Review of PROMISE LODGE by Charlotte Hubbard

Publisher: Zebra (Kensington) | Published: February 23, 2016 | Format: eBook, Paperback, (320 pages) and Audio CD | ASIN: B00Y6RB2PA, ISBN: 9781420139419, and Audio CD ISBN: 9781520000695 | Origin: NetGalley 



The first in a new series, PROMISE LODGE by Charlotte Hubbard is an Amish tale where an Old Order family leaves a community to find themselves and begin anew.

Coldstream was home to their parents and their growing years, but these three sisters needed out. A barn fire leads to the death of one husband and the brother-in-law of two others, but it wasn’t the only problem that happened in their former community. Domestic abuse was known about, discussed, and condoned. Their Bishop was taking the community down a path that not one of them wanted to travel while he treated marriage as a duty and obligation but not something more.

The starting of the Promise Lodge was outside of Old Order norms for women, and this caused a stir in the old community. The fact that one of Coldstream’s preachers went along caused the rumors. However, their first guest that visits them from their former community is a friend with news.

Deborah comes to Promise Lodge with a past, a story, and a troubling reason. Does her terrorizing tale hold any discrepancies?

***This opinion is my own.***



Inside PROMISE LODGE, author Charlotte Hubbard brings one whole family and one preacher to a new life where they can go beyond their pain and grow inside an abandoned church campground as a new colony. Meanwhile, this new place is gaining a name for itself with Amish and Plain folk all around as a new colony where fresh starts are possible.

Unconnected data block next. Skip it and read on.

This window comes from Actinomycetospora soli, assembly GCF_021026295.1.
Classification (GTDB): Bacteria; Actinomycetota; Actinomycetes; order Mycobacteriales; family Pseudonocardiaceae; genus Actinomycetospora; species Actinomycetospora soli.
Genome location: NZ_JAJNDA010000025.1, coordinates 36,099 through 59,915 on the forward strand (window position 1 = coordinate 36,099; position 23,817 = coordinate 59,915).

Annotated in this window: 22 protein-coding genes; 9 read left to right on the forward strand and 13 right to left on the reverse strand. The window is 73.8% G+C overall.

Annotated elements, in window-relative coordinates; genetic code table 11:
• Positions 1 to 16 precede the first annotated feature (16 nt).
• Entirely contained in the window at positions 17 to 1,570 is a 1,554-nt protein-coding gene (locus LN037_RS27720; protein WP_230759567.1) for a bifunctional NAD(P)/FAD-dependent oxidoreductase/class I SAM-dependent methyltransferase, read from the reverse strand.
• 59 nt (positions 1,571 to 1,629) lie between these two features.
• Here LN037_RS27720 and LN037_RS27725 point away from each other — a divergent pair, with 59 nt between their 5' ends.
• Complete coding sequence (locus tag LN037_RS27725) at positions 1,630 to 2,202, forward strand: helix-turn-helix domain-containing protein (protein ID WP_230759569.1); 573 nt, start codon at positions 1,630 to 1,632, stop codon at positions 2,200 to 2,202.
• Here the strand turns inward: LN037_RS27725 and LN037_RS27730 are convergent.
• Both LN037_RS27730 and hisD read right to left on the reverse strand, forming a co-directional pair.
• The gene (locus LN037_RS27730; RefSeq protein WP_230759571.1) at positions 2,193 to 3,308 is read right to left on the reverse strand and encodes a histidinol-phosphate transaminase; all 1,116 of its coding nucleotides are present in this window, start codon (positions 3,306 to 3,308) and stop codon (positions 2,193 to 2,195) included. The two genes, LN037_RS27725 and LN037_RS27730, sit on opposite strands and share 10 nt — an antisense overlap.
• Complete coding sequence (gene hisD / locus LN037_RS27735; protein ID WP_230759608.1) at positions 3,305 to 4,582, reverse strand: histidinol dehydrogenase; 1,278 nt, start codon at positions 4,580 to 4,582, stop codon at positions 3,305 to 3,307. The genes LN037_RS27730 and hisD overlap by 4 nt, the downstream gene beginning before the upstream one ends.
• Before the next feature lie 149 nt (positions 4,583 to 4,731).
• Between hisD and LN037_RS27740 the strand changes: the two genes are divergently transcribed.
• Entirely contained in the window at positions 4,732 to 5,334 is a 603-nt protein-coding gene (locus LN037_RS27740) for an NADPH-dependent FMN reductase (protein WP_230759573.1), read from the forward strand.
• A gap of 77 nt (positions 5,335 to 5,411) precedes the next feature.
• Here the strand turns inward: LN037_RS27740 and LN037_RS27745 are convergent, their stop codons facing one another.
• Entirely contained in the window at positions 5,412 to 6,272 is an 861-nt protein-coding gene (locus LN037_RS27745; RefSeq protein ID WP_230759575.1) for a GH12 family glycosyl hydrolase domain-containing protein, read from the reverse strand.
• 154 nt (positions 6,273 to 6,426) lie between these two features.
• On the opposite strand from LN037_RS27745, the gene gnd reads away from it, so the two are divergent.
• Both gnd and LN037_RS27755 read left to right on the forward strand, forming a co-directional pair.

Three women are setting up apartments for single ladies while the men are readying cabins where new families will live while their new house is getting built. A Mennonite neighbor is happy to have more Plain folk around and comes to help with the new effort next door. But when Deborah comes looking for her fresh start, she knows she’d bring pain for one of the children. Noah and Deborah were once engaged, and she broke it off. Her reasons were dumb and without merit, but she can’t go back home.

She shares her troubles, her story, and her fear, and she’s given permission to stay at Promise Lodge. However, her being around Noah isn’t a reunion. She’s not sure that he’ll ever forgive her, and he seems to question the details of her story.

Will they blame her if trouble comes to their door?